• Power of iteration: The reason we go through this exercise at a frantic pace is for people  to experience a full design cycle. A person’s fluency with design thinking is a function of cycles,  participants are challenged to go through as many cycles as possible—interview twice, sketch twice, and test with their  partner twice. Additionally, iterating solutions many times within a project is key to successful outcomes.

In the second phase of the workshop, the team went out to understand how designers approach problems to try to solve them, that way, individuals and businesses will be able to connect with and invigorate their ideation processes in order to take innovation to a higher level. Teams of 8 had interviews with ‘Mama Njoroge’s’ to find out what they need and possible solutions. The teams got interesting findings such as:

  • Lack of proper roads to transport their products and services
  • Lack of storage facilities and lots of food wastage
  • Lack of an ordering platform to advertise and the vendors to get more traffic for their products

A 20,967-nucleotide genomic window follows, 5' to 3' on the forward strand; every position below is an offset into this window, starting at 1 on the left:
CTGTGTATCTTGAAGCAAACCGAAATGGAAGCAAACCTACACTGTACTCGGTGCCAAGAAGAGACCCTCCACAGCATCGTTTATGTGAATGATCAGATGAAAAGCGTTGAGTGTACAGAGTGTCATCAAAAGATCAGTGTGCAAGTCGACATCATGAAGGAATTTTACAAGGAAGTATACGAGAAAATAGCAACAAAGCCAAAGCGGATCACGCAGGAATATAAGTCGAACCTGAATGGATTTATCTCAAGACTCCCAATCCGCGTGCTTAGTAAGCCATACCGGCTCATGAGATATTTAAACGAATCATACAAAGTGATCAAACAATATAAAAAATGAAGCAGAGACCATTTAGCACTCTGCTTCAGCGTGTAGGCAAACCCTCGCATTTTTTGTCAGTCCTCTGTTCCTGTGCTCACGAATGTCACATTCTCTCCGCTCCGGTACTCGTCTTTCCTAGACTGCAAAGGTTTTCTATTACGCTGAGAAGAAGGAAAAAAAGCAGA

• Insecurity and no community policing
  • No proper water and sanitation facilities
  • Insufficient capital and financing for business expansion

Summary points:

  • Point of view= user + need + insight, this is the anchor/focused challenge that grows from empathy.
  • Often you could build on a bad idea and get a good one that relates to it
  • Design thinking is all about: Imagination! Empathy! Reframing the problem! Generate alternatives! Iterate based on feedback! Build and test!
  • Fail Early, Fail often then learn from that!
  • The fundamental way to test prototypes is by letting users experience them and react to as well as your perception of your users and their needs.

Market Survey to Understand Kenyan Consumer Ordering Habits